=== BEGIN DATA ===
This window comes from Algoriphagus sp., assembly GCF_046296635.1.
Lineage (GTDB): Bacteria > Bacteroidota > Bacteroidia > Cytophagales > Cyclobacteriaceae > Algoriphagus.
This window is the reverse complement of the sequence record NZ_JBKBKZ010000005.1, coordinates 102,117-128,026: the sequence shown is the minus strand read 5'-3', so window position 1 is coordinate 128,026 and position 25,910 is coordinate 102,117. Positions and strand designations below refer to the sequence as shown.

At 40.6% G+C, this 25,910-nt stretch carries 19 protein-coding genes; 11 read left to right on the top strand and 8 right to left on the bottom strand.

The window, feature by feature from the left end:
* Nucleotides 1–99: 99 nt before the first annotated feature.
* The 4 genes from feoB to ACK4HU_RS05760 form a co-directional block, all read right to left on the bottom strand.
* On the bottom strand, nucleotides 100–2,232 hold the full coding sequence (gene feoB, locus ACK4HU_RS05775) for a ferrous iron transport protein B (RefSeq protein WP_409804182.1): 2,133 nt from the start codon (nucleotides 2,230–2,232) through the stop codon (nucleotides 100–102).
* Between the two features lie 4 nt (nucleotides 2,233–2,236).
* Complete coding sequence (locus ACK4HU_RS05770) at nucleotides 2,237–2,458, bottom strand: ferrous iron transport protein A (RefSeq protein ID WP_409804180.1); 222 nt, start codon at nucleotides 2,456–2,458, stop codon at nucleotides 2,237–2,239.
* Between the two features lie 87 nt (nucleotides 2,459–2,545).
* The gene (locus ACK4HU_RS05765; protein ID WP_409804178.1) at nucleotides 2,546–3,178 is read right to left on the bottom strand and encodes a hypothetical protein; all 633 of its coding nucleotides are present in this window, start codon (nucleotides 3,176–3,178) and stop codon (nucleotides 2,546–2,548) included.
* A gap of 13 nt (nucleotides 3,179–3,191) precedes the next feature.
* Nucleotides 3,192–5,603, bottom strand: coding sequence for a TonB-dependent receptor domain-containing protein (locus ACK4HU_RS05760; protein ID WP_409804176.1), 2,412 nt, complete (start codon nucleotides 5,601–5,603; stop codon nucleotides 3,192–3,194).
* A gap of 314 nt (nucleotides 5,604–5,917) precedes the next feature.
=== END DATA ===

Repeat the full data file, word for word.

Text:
This window comes from Algoriphagus sp., assembly GCF_046296635.1.
Lineage (GTDB): Bacteria > Bacteroidota > Bacteroidia > Cytophagales > Cyclobacteriaceae > Algoriphagus.
This window is the reverse complement of the sequence record NZ_JBKBKZ010000005.1, coordinates 102,117-128,026: the sequence shown is the minus strand read 5'-3', so window position 1 is coordinate 128,026 and position 25,910 is coordinate 102,117. Positions and strand designations below refer to the sequence as shown.

At 40.6% G+C, this 25,910-nt stretch carries 19 protein-coding genes; 11 read left to right on the top strand and 8 right to left on the bottom strand.

The window, feature by feature from the left end:
* Nucleotides 1–99: 99 nt before the first annotated feature.
* The 4 genes from feoB to ACK4HU_RS05760 form a co-directional block, all read right to left on the bottom strand.
* On the bottom strand, nucleotides 100–2,232 hold the full coding sequence (gene feoB, locus ACK4HU_RS05775) for a ferrous iron transport protein B (RefSeq protein WP_409804182.1): 2,133 nt from the start codon (nucleotides 2,230–2,232) through the stop codon (nucleotides 100–102).
* Between the two features lie 4 nt (nucleotides 2,233–2,236).
* Complete coding sequence (locus ACK4HU_RS05770) at nucleotides 2,237–2,458, bottom strand: ferrous iron transport protein A (RefSeq protein ID WP_409804180.1); 222 nt, start codon at nucleotides 2,456–2,458, stop codon at nucleotides 2,237–2,239.
* Between the two features lie 87 nt (nucleotides 2,459–2,545).
* The gene (locus ACK4HU_RS05765; protein ID WP_409804178.1) at nucleotides 2,546–3,178 is read right to left on the bottom strand and encodes a hypothetical protein; all 633 of its coding nucleotides are present in this window, start codon (nucleotides 3,176–3,178) and stop codon (nucleotides 2,546–2,548) included.
* A gap of 13 nt (nucleotides 3,179–3,191) precedes the next feature.
* Nucleotides 3,192–5,603, bottom strand: coding sequence for a TonB-dependent receptor domain-containing protein (locus ACK4HU_RS05760; protein ID WP_409804176.1), 2,412 nt, complete (start codon nucleotides 5,601–5,603; stop codon nucleotides 3,192–3,194).
* A gap of 314 nt (nucleotides 5,604–5,917) precedes the next feature.